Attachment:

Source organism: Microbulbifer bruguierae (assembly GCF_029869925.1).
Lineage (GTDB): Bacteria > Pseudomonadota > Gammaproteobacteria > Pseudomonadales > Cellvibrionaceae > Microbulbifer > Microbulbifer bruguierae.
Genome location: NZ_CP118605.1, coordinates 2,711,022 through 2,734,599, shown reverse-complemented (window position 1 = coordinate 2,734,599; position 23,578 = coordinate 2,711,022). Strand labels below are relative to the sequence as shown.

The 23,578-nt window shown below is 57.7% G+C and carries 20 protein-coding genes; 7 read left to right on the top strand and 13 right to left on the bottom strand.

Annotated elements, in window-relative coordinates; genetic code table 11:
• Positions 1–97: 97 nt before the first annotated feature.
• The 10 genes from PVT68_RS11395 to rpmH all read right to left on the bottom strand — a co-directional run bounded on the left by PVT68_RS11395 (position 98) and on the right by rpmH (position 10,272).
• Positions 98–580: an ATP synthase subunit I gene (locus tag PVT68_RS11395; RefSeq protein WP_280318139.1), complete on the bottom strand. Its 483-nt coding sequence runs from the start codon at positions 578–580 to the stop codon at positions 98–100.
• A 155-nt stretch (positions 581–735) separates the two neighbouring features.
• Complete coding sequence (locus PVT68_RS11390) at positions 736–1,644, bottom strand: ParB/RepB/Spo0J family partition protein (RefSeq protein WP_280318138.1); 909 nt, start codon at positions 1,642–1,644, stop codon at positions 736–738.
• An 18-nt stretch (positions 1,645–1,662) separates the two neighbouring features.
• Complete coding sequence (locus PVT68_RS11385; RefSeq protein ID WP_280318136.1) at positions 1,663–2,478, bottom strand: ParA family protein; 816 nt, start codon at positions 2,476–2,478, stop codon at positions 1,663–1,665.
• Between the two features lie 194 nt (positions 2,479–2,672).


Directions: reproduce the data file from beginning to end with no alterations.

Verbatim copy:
Source organism: Microbulbifer bruguierae (assembly GCF_029869925.1).
Lineage (GTDB): Bacteria > Pseudomonadota > Gammaproteobacteria > Pseudomonadales > Cellvibrionaceae > Microbulbifer > Microbulbifer bruguierae.
Genome location: NZ_CP118605.1, coordinates 2,711,022 through 2,734,599, shown reverse-complemented (window position 1 = coordinate 2,734,599; position 23,578 = coordinate 2,711,022). Strand labels below are relative to the sequence as shown.

The 23,578-nt window shown below is 57.7% G+C and carries 20 protein-coding genes; 7 read left to right on the top strand and 13 right to left on the bottom strand.

Annotated elements, in window-relative coordinates; genetic code table 11:
• Positions 1–97: 97 nt before the first annotated feature.
• The 10 genes from PVT68_RS11395 to rpmH all read right to left on the bottom strand — a co-directional run bounded on the left by PVT68_RS11395 (position 98) and on the right by rpmH (position 10,272).
• Positions 98–580: an ATP synthase subunit I gene (locus tag PVT68_RS11395; RefSeq protein WP_280318139.1), complete on the bottom strand. Its 483-nt coding sequence runs from the start codon at positions 578–580 to the stop codon at positions 98–100.
• A 155-nt stretch (positions 581–735) separates the two neighbouring features.
• Complete coding sequence (locus PVT68_RS11390) at positions 736–1,644, bottom strand: ParB/RepB/Spo0J family partition protein (RefSeq protein WP_280318138.1); 909 nt, start codon at positions 1,642–1,644, stop codon at positions 736–738.
• An 18-nt stretch (positions 1,645–1,662) separates the two neighbouring features.
• Complete coding sequence (locus PVT68_RS11385; RefSeq protein ID WP_280318136.1) at positions 1,663–2,478, bottom strand: ParA family protein; 816 nt, start codon at positions 2,476–2,478, stop codon at positions 1,663–1,665.
• Between the two features lie 194 nt (positions 2,479–2,672).